The kernel 1 acquires an integrity value, and queries (inquires) the activation history 625 to activate a state for a predetermined application (for example, App-X). Information is transferred to the HRM 630 together with the nonce 1. The HRM builds an attestation record containing a private key such as OwnerD provided to the customer's environment as part of the hidden configuration and information passed by the kernel 1. As shown, OwnerD635 may be stored in non-volatile memory associated with the HRM internal or external to the processor. In contrast to the manufacturer-defined ID, when the platform is first loaded into the environment, OwnerD can be formed so that the platform owner can establish his own ID for the hardware. In this way, the hardware owner can decide how to name the platform and how much uniqueness is desired. Thus, based on the organization's privacy policy, this OwnerD may disclose a determined amount of personally identifiable information. OwnerD is encrypted using, for example, an HRM wrapping key (HWK) derived from a fuse in the uncore. The wrapped OwnerD may be stored in the nonvolatile storage device together with the kernel 0, the kernel 1, the application, the manifest, and the application data. For example, information from extension register 638, which is a machine specific register (MSR) contained within Uncore, includes kernel 1 and kernel 0 integrity measurements and AppLCP hashes, using an EPID private key. A signed lighting record is provided.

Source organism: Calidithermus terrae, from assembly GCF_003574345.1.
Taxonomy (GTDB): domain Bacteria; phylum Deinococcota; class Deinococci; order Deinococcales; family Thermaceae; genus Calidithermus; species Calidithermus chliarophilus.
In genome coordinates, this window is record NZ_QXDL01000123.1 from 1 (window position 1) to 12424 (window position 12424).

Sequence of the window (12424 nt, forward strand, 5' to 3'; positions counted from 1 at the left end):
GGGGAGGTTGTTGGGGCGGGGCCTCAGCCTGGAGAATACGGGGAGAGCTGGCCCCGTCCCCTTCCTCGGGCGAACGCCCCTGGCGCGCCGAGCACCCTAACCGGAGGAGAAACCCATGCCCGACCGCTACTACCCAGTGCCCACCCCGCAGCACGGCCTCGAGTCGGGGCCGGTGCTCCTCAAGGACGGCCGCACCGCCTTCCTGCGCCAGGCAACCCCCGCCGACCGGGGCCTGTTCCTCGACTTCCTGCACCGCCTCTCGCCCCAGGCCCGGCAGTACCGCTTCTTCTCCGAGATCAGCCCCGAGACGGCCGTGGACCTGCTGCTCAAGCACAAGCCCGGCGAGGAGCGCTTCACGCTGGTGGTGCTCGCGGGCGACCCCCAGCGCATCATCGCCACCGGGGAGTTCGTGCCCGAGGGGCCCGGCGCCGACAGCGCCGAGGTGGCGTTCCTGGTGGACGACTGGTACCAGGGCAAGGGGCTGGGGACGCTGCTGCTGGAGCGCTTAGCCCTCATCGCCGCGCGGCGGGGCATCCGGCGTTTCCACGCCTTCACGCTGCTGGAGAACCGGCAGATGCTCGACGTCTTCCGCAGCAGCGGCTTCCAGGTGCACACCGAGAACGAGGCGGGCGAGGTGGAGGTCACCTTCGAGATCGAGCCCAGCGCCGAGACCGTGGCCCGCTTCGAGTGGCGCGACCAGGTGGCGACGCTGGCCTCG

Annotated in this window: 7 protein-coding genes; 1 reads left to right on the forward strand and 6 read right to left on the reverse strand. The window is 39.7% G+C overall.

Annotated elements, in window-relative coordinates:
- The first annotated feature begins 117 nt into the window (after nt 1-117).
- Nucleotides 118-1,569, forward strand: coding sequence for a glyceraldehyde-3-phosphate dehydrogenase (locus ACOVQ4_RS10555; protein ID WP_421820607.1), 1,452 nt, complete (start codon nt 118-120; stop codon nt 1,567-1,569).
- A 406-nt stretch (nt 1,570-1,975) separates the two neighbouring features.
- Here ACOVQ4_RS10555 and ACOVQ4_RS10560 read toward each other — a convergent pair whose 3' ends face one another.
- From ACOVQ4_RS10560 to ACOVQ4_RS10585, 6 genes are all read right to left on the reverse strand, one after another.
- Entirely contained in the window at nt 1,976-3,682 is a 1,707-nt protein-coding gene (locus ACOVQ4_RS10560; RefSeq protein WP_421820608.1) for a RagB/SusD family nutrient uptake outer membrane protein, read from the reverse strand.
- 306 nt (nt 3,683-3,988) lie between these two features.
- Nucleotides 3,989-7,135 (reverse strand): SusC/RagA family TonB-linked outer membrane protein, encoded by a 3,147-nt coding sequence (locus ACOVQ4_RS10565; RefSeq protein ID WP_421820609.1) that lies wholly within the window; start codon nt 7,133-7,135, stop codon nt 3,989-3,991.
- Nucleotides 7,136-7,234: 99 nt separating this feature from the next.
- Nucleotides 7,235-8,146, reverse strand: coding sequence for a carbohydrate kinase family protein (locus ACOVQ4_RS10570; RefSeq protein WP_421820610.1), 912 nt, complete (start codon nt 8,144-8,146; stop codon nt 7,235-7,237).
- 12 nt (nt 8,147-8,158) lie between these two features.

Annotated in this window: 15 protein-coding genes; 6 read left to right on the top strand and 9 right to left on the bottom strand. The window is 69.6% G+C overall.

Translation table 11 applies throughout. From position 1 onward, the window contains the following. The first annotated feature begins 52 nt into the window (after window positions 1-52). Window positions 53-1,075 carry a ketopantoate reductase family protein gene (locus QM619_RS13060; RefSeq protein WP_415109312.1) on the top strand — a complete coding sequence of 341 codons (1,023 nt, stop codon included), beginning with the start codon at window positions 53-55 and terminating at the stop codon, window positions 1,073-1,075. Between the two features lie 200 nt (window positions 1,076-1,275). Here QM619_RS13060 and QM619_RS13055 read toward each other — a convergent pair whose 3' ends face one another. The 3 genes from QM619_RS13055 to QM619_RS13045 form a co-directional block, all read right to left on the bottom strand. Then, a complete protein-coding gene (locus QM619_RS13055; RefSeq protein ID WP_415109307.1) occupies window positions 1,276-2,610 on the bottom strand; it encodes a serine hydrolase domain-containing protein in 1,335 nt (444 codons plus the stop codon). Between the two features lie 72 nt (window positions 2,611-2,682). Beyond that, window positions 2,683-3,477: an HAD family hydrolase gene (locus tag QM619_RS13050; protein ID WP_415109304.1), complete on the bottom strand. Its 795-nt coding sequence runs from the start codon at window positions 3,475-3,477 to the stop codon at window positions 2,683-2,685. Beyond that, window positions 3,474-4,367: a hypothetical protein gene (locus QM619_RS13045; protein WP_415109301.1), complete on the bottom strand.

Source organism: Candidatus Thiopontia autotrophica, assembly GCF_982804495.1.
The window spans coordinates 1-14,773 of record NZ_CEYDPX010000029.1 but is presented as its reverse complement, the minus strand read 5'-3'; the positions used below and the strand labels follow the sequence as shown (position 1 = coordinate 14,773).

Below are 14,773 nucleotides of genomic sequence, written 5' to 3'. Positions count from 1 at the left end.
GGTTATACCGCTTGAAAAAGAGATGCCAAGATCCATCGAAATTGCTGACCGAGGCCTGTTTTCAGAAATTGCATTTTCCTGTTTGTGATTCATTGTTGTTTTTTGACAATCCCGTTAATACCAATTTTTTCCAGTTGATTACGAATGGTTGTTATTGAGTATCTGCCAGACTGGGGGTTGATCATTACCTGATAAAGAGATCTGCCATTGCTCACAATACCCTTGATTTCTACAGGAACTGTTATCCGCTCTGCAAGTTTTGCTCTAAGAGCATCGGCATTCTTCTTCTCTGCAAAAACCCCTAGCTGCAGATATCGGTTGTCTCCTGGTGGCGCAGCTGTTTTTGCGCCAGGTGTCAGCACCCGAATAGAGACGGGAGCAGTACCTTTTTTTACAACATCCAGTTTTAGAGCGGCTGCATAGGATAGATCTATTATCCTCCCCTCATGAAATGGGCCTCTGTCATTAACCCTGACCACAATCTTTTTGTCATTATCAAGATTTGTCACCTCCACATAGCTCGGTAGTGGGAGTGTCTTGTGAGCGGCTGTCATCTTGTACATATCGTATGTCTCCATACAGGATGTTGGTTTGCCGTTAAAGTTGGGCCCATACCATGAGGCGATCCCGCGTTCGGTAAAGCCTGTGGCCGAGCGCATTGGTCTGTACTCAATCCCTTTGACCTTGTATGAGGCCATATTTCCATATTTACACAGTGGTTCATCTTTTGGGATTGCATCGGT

The signed result is transferred to the verification device 610 where the EPID signature is verified using the EPID public key. The certification record nonce 1 is compared with the original data, and the replay attack is detected. A check of OwnerD provided by the customer is performed to determine if the platform is owned by the verification device. The application whitelist, kernel 1 and kernel 0 images may be examined to verify that App-X is running in the target environment. As an example, OwnerD assigned to a platform located in the customer's environment is stored in a directory service that is typically queried by a verification agent located in the network or enterprise. The verification device may also access a whitelist of owner-approved kernels, applications and settings stored in the directory service.

  FIG. 10 is a block diagram of a processor according to an embodiment of the present invention. As shown in FIG. 10, processor 700 may be a multi-stage pipelined out-of-order processor. The processor 700 of FIG. 10 is illustrated in a relatively simplified manner to illustrate various features used in a hidden execution environment according to one embodiment of the present invention.

  As shown in FIG. 10, the processor 700 includes a front end unit 710 that is used to fetch macro instructions to be executed and prepares the instructions for later use in the processor. For example, the front end unit 710 may include a fetch unit 701, an instruction cache 703, and an instruction decoder 705. As shown, the front end unit 710 further includes an ISA microcode store 706 that stores processor instructions for the processor's ISA. Another hidden microcode store 708 can also store processor instructions for the hidden execution environment. Fetch unit 701 may, for example, fetch macro instructions from memory or instruction cache 703 and provide the fetched instructions to instruction decoder 705 for decoding into primitives, ie, macro operations performed by the processor. Also good.